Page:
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Re: [Xylo-SDR] Xylo-SDR project details - What I want to use it for...

On 1/17/06, vk4str <vk4str@netspace.net.au> wrote:

> When looking over the Xylo-SDR webpages and also the forum webpages I
> could not find any specific project specifications or details. Could
> someone please provide me with a link to project related information,
> thanks. Would be nice to know what is planned to go into the enclosure, hi.
> 73, Helmut VK4STR

This project is general enough that it could be used for even
something non-SDR related.  The FPGA-USB board and bus make it
applicable to many different projects.

I can tell you what I want to use it for:

1. I originally wanted to build a better QSD based SDR incorporating
improvements that we learned from using the SDR-1000 and SoftRock. 
After trying many different circuit "improvements" for the QSD, one
problem remains - the increasing noise figure with frequency.  So I
started to look at ADC front-ends instead of the QSD.

2. I like the GNURadio USRP,  it uses a chip that combines an ADC and
DAC into something Analog Devices calls a "mixed signal processor". 
The ADC is 12 bits, 64 MSPS and the DAC is 14 bits, 125 MSPS.  The
"flaw" with this design is that the ADC/DAC chip is on the same board
as the Cyclone FPGA and FX2 USB chip.  The FPGA does the job of
downsampling the 64 MSPS output of the ADC to a rate that can be
sustained over USB.  The FPGA implements the Digital Down Conversion
(DDC).  It also does the inverse to upsample the USB data to drive the
DAC for transmit (DUC).  To upgrade the URSP with a better ADC, the
USRP motherboard would have to be completely redesigned.  This is very

3. The RFSpace SDR-14 is also interesting.  It uses an Analog Devices
AD6644, 14 bit, 65 MSPS ADC and the AD6620 Digital Down Converter
(DDC) chip.  The DDC performs the downsampling of the 65 MSPS to a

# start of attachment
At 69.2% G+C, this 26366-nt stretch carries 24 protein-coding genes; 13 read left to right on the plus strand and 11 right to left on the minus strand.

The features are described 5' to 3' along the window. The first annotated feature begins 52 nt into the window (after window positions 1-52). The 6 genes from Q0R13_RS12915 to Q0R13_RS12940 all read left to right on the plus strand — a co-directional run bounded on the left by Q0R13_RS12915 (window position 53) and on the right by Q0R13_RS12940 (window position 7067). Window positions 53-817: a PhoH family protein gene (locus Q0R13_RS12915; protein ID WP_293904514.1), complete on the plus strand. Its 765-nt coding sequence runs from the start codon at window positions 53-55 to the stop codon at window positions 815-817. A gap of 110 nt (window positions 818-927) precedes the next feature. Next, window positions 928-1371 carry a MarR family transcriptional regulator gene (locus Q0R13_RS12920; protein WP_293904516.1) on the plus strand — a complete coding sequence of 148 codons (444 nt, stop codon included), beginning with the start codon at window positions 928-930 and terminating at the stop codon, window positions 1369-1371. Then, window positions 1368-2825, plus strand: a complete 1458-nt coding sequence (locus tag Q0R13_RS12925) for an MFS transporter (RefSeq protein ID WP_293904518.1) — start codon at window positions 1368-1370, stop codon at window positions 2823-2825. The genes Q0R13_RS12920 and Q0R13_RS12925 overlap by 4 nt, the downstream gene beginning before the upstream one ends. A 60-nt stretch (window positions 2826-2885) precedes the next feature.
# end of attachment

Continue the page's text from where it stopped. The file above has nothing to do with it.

rate that can be handled over a USB connection.  You cannot pump 65
MSPS over USB.  The downside is that the SDR-14 uses USB 1.1 for an
interface which is too slow.  Also, it is very expensive ($1000), the
ADC cannot be upgraded in an existing unit (neither the USB to 2.0),
and it does not have TX.

4. I looked at the latest ADCs out there.  One is the Analog Devices
AD9446, 16 bit, 100MSPS ADC.  This is a big improvement over the 12
bit ADC used in the USRP and the 14 bit in the SDR-14.  It is
expensive, but it replaces many components vs. the QSD designs.  The
downside to this part is that it requires an extremely low jitter
sampling clock in squarewave form.  Even the low jitter Valpey-Fisher
part used in the SDR-1000 has enough jitter to decrease the Effective
Number of Bits (ENOB) to less than 14 bits.  In my blog, I originally
said that I intended to use the AD9446 - until I found the...

5. Linear Devices LTC2208, 16 bit, 130 MSPS ADC.  There are many
unique features of this part:  It can be fed with a sinusoidal encode
clock via a Mini-circuits 1:4 or 1:1 transformer.  There is a clock
duty cycle stabilizer on the chip.  It has a Programmable Gain
Amplifier (PGA) that lets you select two input ranges.  It has a
function that you can enable where you can randomize the digital data
out which improves dynamic range by spreading out the digital noise. 
There is a dithering function built in that can be enabled or disabled
further improving the low signal capability.

6. So, I want to build an SDR that is based on the LTC2208.  I want a
separate FPGA/USB board that could be changed out with a PCI Express
based interface in the future.  The bus structured motherboard and
DIN41612 connector plug-in cards make a good base for the project.

7. For TX, Phil - VK6APH and I have begun to discuss the possibility
of using a Class E amplifier driven by a phase signal and a magnitude
signal from the FPGA.  The phase signal would drive the Class E amp
and the magnitude signal would PWM the dc power supply to the class E
amp.  This is what the AMSAT SDX guys are doing.  It should make a
very interesting project.

73 de Phil N8VB